Cécile Fortuny

PhD Student
Retinal Disease


France. Born in the center of France, I spend 3 years in Paris and 10 years in Alsace, where I studied at the university of Strasbourg .


I have a technical degree in Biotechnology that I completed with a Bachelor of Science in Cellular Molecular and Physiology from the University of Strasbourg and a Master in Pharmacology. I worked for almost 2 years in John Flannery lab at UC Berkeley, doing gene therapy for inherited eye diseases.I’ve been working in the International Study Center of Diabete. This institute combined physicians and researchers in the exploration of therapeutic alternatives to multiple daily injections of insulin. My project was to study the influence of a diabetic environment on a liver regeneration.I also joined the laboratory of “Biophonique et Pharmacologie” of the Faculty of Pharmacy as a research class project. We investigate the up and down-stream events involved in the activation of the p73-dependent pro-apoptotic pathway by focusing on the anti-apoptotic and epigenetic integrator UHRF1, essential for cell cycle progression.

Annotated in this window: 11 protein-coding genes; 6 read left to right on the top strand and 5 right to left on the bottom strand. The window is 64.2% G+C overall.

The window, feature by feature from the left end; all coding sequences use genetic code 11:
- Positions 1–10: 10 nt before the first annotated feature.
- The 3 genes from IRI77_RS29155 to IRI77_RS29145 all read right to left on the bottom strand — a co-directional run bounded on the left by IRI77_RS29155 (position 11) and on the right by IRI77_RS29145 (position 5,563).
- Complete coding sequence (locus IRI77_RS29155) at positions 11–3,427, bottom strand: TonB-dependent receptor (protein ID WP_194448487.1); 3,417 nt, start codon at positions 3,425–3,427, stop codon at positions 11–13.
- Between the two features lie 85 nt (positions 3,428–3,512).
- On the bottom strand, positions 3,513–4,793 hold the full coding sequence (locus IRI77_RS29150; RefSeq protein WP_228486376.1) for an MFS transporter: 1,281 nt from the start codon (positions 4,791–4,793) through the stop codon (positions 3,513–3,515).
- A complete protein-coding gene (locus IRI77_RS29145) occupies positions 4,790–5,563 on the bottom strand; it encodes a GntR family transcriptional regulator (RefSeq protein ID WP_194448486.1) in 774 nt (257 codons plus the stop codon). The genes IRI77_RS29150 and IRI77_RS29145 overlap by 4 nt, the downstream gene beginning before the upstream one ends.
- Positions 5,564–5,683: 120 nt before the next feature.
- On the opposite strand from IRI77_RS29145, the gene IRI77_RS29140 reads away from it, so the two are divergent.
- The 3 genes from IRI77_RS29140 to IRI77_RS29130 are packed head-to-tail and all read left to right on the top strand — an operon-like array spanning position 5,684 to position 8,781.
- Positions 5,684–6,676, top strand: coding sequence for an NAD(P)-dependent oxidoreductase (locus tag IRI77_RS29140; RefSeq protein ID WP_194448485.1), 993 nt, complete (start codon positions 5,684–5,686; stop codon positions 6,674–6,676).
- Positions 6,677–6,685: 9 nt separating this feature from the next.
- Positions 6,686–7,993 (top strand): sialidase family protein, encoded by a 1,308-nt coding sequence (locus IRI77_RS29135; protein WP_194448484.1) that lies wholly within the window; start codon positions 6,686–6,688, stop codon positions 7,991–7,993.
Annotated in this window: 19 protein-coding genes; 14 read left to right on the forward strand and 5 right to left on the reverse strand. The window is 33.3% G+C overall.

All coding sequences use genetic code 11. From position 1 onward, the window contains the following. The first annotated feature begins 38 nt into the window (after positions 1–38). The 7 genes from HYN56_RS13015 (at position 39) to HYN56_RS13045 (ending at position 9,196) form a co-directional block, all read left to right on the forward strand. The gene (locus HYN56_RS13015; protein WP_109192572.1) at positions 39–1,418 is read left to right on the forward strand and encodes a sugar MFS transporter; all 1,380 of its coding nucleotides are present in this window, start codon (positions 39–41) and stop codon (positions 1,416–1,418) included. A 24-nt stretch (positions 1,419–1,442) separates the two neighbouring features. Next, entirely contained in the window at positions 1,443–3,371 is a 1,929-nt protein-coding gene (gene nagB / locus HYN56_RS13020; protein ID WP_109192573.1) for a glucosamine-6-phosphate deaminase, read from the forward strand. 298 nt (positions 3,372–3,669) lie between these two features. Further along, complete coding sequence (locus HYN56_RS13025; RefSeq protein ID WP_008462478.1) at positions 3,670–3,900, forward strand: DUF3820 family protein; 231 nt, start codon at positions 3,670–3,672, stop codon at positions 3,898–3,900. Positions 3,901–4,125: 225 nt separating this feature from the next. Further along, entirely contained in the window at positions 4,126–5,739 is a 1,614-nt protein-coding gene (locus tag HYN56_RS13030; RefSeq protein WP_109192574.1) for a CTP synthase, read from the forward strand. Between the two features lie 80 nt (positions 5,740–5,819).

I really wanted to pursue doing Cell and Molecular Biology research specifically in the eye . Berkeley has an amazing Vision Science Program and it’s really easy to interact with the faculty members, all well known in their field.


I really enjoy Translational research. I always wanted to be part of the design of innovative therapies for patients. Using Adeno-Associated Viruses (AAV), I am exploring the benefits and limits of using these viruses for gene therapy, and trying to cure blindness. I’ve been working on a combination therapy of a growth factor and an anti-apoptotic, AAV-mediated, for inherited retinal degeneration, in order to slow down the photoreceptor cell death due to unknown mutations. I am also trying to improve the efficiency of transduction into a particular cell type in the retina of AAVs, doing directed-evolution on its structure, in order to improve actually therapies.


My biggest hope is that one day my research will make it until clinical trials and end up helping patients. I wish that in 10 years, I will still be working on neurodegenerative diseases, and maybe doing more of brain research.


Discovering new things and traveling are a big passion. As a good french, I love cooking. I would like also to learn more languages, more precisely sign language too.


John Flannery Lab
112 Barker Hall
Berkeley, CA